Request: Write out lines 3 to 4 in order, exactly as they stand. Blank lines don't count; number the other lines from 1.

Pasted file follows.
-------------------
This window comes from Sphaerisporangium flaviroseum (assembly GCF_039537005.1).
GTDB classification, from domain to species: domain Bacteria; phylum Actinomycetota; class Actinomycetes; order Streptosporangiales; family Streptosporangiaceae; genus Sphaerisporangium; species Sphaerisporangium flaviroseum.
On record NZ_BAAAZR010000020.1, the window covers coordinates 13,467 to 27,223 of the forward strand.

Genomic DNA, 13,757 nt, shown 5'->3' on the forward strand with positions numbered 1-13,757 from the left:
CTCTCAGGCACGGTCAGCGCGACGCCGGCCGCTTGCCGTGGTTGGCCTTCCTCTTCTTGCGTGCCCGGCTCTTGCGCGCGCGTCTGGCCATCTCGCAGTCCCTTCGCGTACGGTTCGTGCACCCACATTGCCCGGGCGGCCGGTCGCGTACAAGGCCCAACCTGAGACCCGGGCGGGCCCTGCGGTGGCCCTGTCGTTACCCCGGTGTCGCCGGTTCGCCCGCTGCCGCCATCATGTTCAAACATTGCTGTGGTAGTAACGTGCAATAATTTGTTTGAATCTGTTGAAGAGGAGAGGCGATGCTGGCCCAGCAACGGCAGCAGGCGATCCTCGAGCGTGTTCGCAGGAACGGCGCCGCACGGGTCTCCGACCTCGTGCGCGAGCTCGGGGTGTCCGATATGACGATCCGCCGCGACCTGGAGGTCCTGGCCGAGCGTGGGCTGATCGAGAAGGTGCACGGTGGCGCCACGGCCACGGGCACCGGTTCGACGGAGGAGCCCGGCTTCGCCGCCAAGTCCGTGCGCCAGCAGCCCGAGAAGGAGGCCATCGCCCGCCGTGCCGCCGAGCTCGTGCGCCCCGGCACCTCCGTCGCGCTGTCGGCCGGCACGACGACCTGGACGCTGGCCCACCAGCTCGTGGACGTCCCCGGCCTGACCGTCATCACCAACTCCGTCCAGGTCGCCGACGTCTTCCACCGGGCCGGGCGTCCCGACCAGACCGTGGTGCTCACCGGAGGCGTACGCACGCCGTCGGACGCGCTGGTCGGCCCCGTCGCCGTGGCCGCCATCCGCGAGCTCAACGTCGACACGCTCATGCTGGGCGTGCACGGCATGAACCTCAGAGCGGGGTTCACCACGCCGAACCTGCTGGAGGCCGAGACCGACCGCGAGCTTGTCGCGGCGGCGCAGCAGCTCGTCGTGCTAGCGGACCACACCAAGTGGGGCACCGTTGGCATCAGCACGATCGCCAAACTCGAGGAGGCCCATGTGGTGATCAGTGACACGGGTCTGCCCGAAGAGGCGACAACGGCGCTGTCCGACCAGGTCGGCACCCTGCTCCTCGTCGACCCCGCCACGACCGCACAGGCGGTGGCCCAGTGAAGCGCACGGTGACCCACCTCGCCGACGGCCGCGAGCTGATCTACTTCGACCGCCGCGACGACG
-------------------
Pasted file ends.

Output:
On record NZ_BAAAZR010000020.1, the window covers coordinates 13,467 to 27,223 of the forward strand.

Genomic DNA, 13,757 nt, shown 5'->3' on the forward strand with positions numbered 1-13,757 from the left: